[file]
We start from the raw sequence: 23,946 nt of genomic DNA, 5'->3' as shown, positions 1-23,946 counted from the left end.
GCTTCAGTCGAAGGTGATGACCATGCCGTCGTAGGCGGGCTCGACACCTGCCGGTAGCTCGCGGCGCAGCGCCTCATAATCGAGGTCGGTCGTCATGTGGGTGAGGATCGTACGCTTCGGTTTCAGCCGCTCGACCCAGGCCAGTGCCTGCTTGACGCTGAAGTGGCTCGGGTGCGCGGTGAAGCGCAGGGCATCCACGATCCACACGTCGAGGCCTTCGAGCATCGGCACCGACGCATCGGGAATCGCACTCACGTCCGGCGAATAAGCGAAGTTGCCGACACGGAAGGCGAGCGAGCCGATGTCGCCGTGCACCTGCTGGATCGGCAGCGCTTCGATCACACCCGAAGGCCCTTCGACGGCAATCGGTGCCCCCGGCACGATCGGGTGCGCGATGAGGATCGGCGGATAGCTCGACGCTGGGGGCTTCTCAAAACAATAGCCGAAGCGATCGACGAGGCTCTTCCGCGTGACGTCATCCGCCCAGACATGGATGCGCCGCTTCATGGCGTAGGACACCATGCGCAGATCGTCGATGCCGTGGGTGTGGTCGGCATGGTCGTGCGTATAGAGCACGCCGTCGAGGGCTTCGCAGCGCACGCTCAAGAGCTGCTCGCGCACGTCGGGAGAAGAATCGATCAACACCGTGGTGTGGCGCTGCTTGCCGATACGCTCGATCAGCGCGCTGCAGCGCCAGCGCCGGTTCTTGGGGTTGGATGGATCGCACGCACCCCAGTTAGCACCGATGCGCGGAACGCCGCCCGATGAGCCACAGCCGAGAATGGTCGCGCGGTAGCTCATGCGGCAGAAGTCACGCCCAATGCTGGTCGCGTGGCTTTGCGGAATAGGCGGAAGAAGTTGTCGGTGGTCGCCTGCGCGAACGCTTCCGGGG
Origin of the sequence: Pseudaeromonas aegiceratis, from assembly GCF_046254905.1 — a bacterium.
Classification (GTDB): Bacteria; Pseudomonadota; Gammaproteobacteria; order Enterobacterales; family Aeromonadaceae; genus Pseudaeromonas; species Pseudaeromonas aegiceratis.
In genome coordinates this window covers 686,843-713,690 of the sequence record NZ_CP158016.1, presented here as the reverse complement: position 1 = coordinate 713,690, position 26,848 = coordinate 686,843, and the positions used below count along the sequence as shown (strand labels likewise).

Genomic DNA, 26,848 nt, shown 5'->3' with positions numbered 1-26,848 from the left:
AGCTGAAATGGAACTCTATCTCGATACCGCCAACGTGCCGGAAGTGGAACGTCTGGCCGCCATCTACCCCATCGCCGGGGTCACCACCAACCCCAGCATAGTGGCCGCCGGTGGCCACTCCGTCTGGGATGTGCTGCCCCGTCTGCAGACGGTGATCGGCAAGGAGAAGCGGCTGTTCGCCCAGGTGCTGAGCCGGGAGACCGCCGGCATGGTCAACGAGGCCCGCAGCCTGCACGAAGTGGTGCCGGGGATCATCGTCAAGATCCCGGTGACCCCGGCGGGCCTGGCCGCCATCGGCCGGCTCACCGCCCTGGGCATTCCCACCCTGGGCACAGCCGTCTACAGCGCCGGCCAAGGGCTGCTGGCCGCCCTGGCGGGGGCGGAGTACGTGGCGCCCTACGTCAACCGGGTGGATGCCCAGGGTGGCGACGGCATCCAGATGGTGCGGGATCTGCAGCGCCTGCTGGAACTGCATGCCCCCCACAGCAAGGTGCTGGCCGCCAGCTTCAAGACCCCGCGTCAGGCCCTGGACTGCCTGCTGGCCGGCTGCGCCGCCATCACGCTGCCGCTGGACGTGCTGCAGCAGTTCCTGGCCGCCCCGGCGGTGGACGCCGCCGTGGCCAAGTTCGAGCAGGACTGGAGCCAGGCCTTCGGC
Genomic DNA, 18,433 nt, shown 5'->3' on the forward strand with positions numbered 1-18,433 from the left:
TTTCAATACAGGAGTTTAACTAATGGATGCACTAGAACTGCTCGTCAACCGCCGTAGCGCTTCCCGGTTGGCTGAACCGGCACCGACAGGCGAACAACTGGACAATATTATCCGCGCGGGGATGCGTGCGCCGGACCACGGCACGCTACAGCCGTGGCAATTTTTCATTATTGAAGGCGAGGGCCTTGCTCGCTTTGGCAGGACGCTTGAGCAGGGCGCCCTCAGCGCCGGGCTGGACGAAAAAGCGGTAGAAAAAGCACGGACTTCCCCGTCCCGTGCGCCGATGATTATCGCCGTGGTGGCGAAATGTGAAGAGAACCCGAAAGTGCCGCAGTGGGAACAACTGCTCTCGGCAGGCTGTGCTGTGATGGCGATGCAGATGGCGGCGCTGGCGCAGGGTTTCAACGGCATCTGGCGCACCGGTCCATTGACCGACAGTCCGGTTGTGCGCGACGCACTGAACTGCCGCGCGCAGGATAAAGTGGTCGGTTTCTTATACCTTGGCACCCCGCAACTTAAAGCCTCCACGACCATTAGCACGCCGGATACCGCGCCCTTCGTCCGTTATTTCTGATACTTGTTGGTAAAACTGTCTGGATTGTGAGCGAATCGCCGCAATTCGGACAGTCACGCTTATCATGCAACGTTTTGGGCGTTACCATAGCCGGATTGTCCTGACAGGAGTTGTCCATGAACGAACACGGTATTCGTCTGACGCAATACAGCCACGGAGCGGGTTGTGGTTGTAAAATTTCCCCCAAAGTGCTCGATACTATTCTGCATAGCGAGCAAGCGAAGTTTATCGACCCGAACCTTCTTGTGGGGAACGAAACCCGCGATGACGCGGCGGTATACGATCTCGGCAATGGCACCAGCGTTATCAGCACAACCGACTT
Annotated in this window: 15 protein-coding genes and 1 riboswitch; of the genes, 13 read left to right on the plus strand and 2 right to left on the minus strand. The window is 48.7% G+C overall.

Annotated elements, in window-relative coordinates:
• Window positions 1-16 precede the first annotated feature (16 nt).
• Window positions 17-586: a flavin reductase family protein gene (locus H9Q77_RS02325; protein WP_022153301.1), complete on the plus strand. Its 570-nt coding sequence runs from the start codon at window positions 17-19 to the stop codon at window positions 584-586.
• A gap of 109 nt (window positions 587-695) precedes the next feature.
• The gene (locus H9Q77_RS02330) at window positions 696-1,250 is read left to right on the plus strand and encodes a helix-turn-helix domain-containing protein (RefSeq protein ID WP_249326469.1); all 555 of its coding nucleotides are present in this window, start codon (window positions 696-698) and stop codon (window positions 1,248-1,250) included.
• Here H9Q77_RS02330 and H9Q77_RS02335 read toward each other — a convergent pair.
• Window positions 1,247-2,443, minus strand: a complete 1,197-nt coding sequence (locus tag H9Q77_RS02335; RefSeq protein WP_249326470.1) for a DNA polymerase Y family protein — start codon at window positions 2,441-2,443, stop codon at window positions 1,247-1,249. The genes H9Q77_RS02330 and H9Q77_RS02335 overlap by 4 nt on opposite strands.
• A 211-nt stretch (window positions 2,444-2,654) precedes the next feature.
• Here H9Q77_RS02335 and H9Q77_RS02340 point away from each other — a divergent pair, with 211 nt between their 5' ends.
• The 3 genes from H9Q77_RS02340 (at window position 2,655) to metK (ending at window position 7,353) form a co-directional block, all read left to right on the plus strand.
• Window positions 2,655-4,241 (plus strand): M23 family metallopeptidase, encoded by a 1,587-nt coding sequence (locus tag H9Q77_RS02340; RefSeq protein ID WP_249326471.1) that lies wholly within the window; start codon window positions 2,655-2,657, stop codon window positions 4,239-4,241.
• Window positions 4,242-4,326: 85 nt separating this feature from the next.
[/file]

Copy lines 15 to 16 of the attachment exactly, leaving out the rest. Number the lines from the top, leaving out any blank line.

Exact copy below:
• The gene (locus H9Q77_RS02330) at window positions 696-1,250 is read left to right on the plus strand and encodes a helix-turn-helix domain-containing protein (RefSeq protein ID WP_249326469.1); all 555 of its coding nucleotides are present in this window, start codon (window positions 696-698) and stop codon (window positions 1,248-1,250) included.
• Here H9Q77_RS02330 and H9Q77_RS02335 read toward each other — a convergent pair.